With the outgoing increase intake in calories and sugar, more people are at risk of developing insulin resistance (IR), thus type 2 diabetes (T2D).
“Persons with IR are typically asymptomatic and may demonstrate normal blood glucose. However, insulin levels will be significantly higher in IR,” explains the “Exercise and Insulin Resistance” article by Lance Bollinger, MA, CES, CSCS and Tom LaFontaine Ph.D., ACSM-RCEP, published in the Strength and Conditioning Journal.
Breaking a sweat not only makes you look good, but also can be one of the most cost-effective ways to battle IR. Exercise cells become resistant to the uptake of glucose in the presence of insulin. This helps prevent T2D, which is characterized by high blood glucose and insulin levels and insulin resistance. Coupled with dietary changes, the right type of exercise can really make a difference.
Max out your exercise program
Bollinger and LaFontaine’s article shows that exercise helps by a) improving insulin sensitivity of skeletal muscle and glucose uptake, b) preserving pancreatic B cell function, which is responsible for making insulin, c) reducing pharmacological therapy and d) managing associated diseases.
Exercise will no doubt exert a positive impact on glucose and insulin levels whether you have IR, T2D or not. By keeping this simple sugar and hormone in balance, weight management and certain disease prevention can be achieved.
To maximize the benefits of your workout, it’s important that you know the type of exercise (cardio or/and weights), intensity and frequency.
a) How much should I workout?
Aim for 2.5 hours of exercise per week to prevent T2D and 4-7 hours per week to achieve a healthy weight. If you are in a rush, you can split the total time into shorter sessions (10-20 minutes). After exercise, glucose uptake remains elevated for several hours so breaking out the sessions into shorter ones can help to keep insulin in control through the day.
However, insulin sensitivity reverses really fast after cessation of exercise so you should not separate exercise sessions by more than 48 hours.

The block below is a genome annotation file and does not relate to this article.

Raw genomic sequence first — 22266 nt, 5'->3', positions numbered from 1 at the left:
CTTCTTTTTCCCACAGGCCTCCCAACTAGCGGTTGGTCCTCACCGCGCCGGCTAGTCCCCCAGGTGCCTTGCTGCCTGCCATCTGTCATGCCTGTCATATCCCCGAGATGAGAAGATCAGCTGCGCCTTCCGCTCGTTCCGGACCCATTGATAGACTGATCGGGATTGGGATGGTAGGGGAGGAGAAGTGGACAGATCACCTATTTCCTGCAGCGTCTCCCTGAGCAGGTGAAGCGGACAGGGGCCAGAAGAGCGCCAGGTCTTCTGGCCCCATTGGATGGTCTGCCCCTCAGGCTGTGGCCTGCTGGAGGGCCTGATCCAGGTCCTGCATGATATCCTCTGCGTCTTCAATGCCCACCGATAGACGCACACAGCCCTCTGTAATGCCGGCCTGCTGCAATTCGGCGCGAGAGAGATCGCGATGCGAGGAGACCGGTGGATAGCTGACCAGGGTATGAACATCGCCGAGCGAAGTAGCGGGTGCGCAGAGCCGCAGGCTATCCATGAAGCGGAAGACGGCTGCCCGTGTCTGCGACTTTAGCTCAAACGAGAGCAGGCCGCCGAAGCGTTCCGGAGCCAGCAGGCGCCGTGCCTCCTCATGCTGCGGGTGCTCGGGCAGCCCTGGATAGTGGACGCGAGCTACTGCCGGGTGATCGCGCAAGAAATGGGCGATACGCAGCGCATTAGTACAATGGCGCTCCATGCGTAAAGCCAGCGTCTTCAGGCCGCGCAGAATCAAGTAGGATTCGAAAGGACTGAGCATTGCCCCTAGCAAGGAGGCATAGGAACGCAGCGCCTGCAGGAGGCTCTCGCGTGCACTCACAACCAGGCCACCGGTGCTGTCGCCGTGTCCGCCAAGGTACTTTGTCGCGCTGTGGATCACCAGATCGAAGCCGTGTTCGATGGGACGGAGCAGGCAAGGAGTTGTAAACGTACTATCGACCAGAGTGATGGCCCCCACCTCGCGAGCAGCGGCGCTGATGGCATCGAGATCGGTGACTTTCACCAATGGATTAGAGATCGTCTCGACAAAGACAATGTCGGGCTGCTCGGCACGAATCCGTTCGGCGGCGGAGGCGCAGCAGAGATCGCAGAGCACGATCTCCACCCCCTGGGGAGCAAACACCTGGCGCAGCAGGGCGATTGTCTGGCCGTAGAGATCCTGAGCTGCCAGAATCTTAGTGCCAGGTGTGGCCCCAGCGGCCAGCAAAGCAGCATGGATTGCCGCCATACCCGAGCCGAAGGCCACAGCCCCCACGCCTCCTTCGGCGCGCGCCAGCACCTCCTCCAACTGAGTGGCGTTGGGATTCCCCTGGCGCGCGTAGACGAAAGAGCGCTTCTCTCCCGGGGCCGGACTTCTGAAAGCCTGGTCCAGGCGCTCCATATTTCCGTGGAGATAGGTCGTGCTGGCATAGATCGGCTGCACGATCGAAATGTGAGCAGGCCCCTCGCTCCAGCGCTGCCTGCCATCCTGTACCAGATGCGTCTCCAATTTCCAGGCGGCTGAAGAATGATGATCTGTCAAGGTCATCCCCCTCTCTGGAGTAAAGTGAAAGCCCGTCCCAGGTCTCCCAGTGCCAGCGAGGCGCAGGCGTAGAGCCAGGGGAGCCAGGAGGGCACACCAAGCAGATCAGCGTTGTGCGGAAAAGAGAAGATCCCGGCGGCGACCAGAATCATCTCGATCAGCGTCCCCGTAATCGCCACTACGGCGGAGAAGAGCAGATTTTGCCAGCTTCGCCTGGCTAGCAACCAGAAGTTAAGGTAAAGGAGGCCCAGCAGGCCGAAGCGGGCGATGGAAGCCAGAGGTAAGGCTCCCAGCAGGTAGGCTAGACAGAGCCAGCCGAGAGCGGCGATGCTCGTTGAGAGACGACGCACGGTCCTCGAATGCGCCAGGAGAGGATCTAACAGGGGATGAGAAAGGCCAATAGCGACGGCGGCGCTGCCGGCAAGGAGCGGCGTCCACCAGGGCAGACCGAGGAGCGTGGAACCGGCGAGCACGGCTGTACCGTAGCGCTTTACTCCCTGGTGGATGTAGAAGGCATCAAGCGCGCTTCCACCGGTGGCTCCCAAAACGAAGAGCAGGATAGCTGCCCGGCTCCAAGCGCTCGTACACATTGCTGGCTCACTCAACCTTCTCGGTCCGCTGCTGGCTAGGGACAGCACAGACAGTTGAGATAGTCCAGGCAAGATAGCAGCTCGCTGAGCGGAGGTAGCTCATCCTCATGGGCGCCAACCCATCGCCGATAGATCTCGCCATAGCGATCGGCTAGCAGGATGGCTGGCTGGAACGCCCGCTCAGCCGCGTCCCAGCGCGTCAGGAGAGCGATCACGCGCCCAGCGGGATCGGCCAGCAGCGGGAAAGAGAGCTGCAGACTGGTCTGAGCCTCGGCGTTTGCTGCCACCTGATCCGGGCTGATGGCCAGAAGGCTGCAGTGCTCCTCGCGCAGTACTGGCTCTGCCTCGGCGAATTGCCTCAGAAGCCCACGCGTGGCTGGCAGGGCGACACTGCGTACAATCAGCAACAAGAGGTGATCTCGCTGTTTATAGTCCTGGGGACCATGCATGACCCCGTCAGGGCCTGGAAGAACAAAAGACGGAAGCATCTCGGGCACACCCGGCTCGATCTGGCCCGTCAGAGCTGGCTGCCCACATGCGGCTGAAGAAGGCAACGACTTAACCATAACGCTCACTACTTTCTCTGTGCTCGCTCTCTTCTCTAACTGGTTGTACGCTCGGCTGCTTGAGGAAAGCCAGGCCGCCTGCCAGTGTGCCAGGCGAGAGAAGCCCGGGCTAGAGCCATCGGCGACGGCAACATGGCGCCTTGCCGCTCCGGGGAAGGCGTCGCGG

b) How should I do my cardio?
Studies show that moderate-intensity seems to be more effective than low and high intensity when it comes to maintaining the insulin cell function.
c) Should I lift weights?
75 percent to 90 percent of the glucose uptake is due to the skeletal muscle. So if you want to maintain a normal blood glucose, you better lift weights. Thus, if you are a beginner, start with one set per exercise for 12-15 reps and progress to the sets and reps shown in this sample routine. The exercises can be done using either free weights and/or machines. Hit the weights, three times per week.
Squat or leg press (2-3 sets, 10-12 reps)
Chest press (2-3 sets, 10-12 reps)
Pulldown (2-3 sets, 10-12 reps)
Leg extension (1 set, 8-10 reps)
Leg curl (1 set, 8-10 reps)
Shoulder press (2-3 set, 10-12 reps)
Seated row (2-3 sets, 10-12 reps)
Lunge or step up (1-2 sets, 8-10 reps)
Bicep curl (1 set, 8-10 reps)
Tricep extension (1 set, 8-10 reps)
Calf raise (1-2 sets, 10-12 reps)
Back extension (1-2 sets, 12-15 reps)
Abdominal crunch (2-3 sets, 12-15 reps)
d) Should I do cardio and/or weights?
Studies show that doing both cardio and weights was more effective for glucose control than either one alone. However, the total exercise time must be greater than either one alone. In other words, you don’t want to decrease either one to allow time for the other activity. It has to all add up.
If you don’t want to be part of the 79 million of Americans who have pre-diabetes, make exercise one of your best weapons to look good and to be healthier. Keep in mind that dietary changes are crucial to see a lifetime of results. Meanwhile, lace up your sneakers and drink plenty of water. A French study shows that people who drink more water (at least 17 ounces/ per day) were 28 percent less prone to develop high glucose level.
Marta Montenegro is an exercise physiologist, certified strength and conditioning, coach and master trainer who is an adjunct professor at Florida International University. Marta has developed her own system of exercises used by professional athletes. Her personal website martamontenegro.com, combines fitness, nutrition and health tips, exercise routines, recipes and the latest news to help you change your life but not your lifestyle. She was the founder of nationally awarded SOBeFiT magazine and the fitness DVD series Montenegro Method.
Marta Montenegro is an exercise physiologist, certified strength and conditioning coach and master trainer, who teaches as an adjunct professor at Florida International University. Marta has developed her own system of exercises used by professional athletes. Her personal website, martamontenegro.com, combines fitness, nutrition and health tips, exercise routines, recipes and the latest news to help you change your life but not your lifestyle. She was the founder of nationally awarded SOBeFiT magazine and the fitness DVD series Montenegro Method.